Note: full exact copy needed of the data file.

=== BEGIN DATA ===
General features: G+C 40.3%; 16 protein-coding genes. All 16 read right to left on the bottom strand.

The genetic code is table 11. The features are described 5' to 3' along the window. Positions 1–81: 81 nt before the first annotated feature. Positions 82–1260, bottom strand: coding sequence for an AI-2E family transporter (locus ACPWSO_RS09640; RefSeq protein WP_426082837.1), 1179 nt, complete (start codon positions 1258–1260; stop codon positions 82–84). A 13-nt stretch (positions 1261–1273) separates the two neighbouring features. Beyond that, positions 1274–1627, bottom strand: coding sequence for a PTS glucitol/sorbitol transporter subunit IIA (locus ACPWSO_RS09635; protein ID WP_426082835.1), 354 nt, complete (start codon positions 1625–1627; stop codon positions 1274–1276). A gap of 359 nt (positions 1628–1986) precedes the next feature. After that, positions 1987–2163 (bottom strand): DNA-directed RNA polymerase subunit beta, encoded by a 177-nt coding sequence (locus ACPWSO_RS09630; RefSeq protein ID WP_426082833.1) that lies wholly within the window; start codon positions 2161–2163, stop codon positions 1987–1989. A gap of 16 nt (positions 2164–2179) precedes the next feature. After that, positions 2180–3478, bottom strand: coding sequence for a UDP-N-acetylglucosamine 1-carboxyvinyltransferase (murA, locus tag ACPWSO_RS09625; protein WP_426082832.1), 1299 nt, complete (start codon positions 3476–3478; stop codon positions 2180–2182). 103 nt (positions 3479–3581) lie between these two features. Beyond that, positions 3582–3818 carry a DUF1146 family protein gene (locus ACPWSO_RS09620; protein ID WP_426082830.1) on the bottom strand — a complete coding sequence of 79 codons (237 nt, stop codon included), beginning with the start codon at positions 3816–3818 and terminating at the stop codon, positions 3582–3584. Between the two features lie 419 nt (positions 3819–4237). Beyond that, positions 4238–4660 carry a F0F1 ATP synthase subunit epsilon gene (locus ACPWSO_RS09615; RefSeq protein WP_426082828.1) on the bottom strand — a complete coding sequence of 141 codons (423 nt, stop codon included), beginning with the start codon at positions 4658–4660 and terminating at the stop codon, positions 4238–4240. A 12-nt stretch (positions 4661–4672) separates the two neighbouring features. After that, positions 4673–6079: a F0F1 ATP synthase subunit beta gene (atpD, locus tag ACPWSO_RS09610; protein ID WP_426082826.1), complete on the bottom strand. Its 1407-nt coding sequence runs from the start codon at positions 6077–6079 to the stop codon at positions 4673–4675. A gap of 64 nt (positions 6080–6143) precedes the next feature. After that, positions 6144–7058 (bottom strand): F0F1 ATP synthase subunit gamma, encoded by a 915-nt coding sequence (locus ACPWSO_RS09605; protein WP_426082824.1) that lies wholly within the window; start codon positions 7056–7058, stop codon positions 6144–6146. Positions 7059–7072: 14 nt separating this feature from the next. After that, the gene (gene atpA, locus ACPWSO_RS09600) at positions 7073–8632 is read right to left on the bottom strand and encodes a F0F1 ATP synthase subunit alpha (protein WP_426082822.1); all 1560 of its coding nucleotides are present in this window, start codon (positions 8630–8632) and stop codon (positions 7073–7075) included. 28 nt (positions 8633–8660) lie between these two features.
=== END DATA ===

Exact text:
General features: G+C 40.3%; 16 protein-coding genes. All 16 read right to left on the bottom strand.

The genetic code is table 11. The features are described 5' to 3' along the window. Positions 1–81: 81 nt before the first annotated feature. Positions 82–1260, bottom strand: coding sequence for an AI-2E family transporter (locus ACPWSO_RS09640; RefSeq protein WP_426082837.1), 1179 nt, complete (start codon positions 1258–1260; stop codon positions 82–84). A 13-nt stretch (positions 1261–1273) separates the two neighbouring features. Beyond that, positions 1274–1627, bottom strand: coding sequence for a PTS glucitol/sorbitol transporter subunit IIA (locus ACPWSO_RS09635; protein ID WP_426082835.1), 354 nt, complete (start codon positions 1625–1627; stop codon positions 1274–1276). A gap of 359 nt (positions 1628–1986) precedes the next feature. After that, positions 1987–2163 (bottom strand): DNA-directed RNA polymerase subunit beta, encoded by a 177-nt coding sequence (locus ACPWSO_RS09630; RefSeq protein ID WP_426082833.1) that lies wholly within the window; start codon positions 2161–2163, stop codon positions 1987–1989. A gap of 16 nt (positions 2164–2179) precedes the next feature. After that, positions 2180–3478, bottom strand: coding sequence for a UDP-N-acetylglucosamine 1-carboxyvinyltransferase (murA, locus tag ACPWSO_RS09625; protein WP_426082832.1), 1299 nt, complete (start codon positions 3476–3478; stop codon positions 2180–2182). 103 nt (positions 3479–3581) lie between these two features. Beyond that, positions 3582–3818 carry a DUF1146 family protein gene (locus ACPWSO_RS09620; protein ID WP_426082830.1) on the bottom strand — a complete coding sequence of 79 codons (237 nt, stop codon included), beginning with the start codon at positions 3816–3818 and terminating at the stop codon, positions 3582–3584. Between the two features lie 419 nt (positions 3819–4237). Beyond that, positions 4238–4660 carry a F0F1 ATP synthase subunit epsilon gene (locus ACPWSO_RS09615; RefSeq protein WP_426082828.1) on the bottom strand — a complete coding sequence of 141 codons (423 nt, stop codon included), beginning with the start codon at positions 4658–4660 and terminating at the stop codon, positions 4238–4240. A 12-nt stretch (positions 4661–4672) separates the two neighbouring features. After that, positions 4673–6079: a F0F1 ATP synthase subunit beta gene (atpD, locus tag ACPWSO_RS09610; protein ID WP_426082826.1), complete on the bottom strand. Its 1407-nt coding sequence runs from the start codon at positions 6077–6079 to the stop codon at positions 4673–4675. A gap of 64 nt (positions 6080–6143) precedes the next feature. After that, positions 6144–7058 (bottom strand): F0F1 ATP synthase subunit gamma, encoded by a 915-nt coding sequence (locus ACPWSO_RS09605; protein WP_426082824.1) that lies wholly within the window; start codon positions 7056–7058, stop codon positions 6144–6146. Positions 7059–7072: 14 nt separating this feature from the next. After that, the gene (gene atpA, locus ACPWSO_RS09600) at positions 7073–8632 is read right to left on the bottom strand and encodes a F0F1 ATP synthase subunit alpha (protein WP_426082822.1); all 1560 of its coding nucleotides are present in this window, start codon (positions 8630–8632) and stop codon (positions 7073–7075) included. 28 nt (positions 8633–8660) lie between these two features.